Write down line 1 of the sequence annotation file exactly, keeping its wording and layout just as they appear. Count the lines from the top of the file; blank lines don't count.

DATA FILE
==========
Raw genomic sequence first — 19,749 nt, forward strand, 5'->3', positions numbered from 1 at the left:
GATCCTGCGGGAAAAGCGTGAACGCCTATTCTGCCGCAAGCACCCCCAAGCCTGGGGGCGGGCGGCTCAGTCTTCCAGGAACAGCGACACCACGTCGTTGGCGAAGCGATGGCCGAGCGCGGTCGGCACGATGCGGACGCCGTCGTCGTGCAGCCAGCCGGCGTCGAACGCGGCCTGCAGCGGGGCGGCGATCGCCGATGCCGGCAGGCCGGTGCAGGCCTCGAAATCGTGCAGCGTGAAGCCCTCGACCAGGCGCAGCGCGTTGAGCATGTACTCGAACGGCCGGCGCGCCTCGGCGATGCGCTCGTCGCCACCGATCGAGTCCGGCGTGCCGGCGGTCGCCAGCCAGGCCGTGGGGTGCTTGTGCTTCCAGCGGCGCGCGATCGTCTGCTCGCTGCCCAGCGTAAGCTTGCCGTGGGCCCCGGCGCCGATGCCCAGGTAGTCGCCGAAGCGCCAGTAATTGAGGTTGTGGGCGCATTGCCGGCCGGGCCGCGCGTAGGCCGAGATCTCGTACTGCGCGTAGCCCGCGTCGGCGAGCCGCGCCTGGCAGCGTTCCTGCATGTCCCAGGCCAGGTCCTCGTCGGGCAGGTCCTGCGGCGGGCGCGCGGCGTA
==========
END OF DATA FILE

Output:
Raw genomic sequence first — 19,749 nt, forward strand, 5'->3', positions numbered from 1 at the left: